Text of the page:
Ed. Note: Mandy Grisham is an urban music educator from Memphis Tennessee, and a mother of two boys, ages five and two. She was a recent delegate to Parenting Magazine’s second annual meeting of the Mom Congress. Here she shares her impressions from a recent town hall on education reform and offers her own suggestions for how parents can support their child’s education.
Last week I had the opportunity to join, via satellite, some of the country’s leading education reform advocates in an education reform National Town Hall Meeting, held in Washington, D.C. The town hall participants included Deputy Secretary of Education Tony Miller, House Committee on Education and Workforce Ranking Member George Miller (D-Calif.), New Jersey Governor Chris Christie, Sen. Michael Bennett (D-Colo.), and Harlem Children’s Zone founder Geoffrey Canada.
After hearing about many different reform efforts, it’s obvious that government at all levels can have a significant impact over what happens in a child’s life during school hours. But what goes on in the child’s life after school is often out of the hands of our elected officials.
Most of us can agree that the people who influence a child during these post-school hours are an important factor that cannot be left out of the reform movement equation. So what can we do as parents to support teachers, and improve the quality of education our children receive?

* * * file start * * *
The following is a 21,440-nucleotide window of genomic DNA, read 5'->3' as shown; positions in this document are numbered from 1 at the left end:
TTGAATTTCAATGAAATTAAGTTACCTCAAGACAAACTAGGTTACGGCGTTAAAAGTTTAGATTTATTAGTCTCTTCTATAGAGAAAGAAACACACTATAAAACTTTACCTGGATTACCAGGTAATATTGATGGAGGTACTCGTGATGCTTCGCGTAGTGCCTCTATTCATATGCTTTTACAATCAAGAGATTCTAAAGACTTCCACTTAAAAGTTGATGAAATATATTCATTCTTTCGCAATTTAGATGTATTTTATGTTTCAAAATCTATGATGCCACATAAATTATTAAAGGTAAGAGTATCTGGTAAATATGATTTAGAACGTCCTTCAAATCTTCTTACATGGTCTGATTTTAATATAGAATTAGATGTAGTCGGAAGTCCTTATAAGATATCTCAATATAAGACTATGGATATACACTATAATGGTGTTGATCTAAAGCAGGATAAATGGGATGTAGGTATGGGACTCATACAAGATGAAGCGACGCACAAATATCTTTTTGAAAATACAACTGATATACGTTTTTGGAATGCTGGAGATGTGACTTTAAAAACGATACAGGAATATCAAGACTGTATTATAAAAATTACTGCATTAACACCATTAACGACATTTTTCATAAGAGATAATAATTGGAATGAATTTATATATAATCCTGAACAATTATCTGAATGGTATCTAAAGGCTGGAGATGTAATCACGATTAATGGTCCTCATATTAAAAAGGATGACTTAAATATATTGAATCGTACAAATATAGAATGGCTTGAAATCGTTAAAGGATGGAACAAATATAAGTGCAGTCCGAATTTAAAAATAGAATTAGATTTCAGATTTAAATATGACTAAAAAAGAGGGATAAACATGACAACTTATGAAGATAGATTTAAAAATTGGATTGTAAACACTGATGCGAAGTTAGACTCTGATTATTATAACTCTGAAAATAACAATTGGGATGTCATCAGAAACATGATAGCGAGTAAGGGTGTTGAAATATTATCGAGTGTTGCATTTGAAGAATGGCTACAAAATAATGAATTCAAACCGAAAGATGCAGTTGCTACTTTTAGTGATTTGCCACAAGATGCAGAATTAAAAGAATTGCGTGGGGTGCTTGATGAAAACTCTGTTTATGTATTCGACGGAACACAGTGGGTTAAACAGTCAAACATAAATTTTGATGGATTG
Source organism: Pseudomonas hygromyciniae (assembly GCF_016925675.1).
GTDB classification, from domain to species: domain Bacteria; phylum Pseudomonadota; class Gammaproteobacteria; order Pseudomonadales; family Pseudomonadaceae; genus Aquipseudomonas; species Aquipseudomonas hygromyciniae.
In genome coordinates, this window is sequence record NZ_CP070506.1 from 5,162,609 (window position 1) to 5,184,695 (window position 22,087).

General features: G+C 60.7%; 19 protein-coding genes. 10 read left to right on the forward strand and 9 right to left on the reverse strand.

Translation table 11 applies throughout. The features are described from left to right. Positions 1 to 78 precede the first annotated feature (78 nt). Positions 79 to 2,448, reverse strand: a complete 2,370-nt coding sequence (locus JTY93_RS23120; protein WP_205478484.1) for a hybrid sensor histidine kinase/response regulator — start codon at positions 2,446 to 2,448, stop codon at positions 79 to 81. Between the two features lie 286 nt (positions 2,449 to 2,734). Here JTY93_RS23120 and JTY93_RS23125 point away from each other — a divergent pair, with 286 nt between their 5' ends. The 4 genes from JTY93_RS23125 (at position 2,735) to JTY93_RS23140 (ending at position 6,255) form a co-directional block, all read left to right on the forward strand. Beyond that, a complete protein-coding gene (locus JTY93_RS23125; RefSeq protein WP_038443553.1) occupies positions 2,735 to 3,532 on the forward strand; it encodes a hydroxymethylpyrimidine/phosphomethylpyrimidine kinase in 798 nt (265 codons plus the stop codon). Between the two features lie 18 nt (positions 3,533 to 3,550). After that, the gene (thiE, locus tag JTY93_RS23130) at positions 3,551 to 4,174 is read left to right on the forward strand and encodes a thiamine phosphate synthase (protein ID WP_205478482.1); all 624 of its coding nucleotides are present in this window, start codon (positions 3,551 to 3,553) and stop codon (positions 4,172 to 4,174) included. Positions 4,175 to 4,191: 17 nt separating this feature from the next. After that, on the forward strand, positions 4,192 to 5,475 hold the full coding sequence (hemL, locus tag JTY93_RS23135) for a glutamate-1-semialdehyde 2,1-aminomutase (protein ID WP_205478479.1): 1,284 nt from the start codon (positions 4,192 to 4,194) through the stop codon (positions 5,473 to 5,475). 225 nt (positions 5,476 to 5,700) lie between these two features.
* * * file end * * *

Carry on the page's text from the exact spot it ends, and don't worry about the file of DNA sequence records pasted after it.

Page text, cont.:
1. Engage with your child, first and foremost. Family engagement begins at home. Whatever your family looks like, take time to play and talk with your child. Ask questions like “what was your favorite part of the day?” Or, “Tell me something interesting that happened today?” If this is the most you can do, then stop right here and do it well!
2. Engage with your child’s friends and their families. “It takes a village to raise a child.” So find out what other parents are learning from their children.
3. Engage with your child’s teachers. Most teachers are eager to partner with you to help make the most of those hours your child is at school. The more they hear from you, the more they know you really care.
4. Engage with your child’s school. Look for ways to serve the PTA or Leadership Council. Ask what skills you have that may serve them.
5. Engage with the system. Get to know your school board members and learn about the budget. Districts will be spending the most money on the matters most important to them. If you don’t agree with the choices, get involved.
6. Engage the government. It only takes a few squeaky wheels to get a politician’s attention and make a difference. Make yourself available to be a “parent on the field.” When they need feedback from their constituents, be available to offer your opinion.
– Mandy Grisham
If you missed the reform town hall, you can still watch it by clicking here.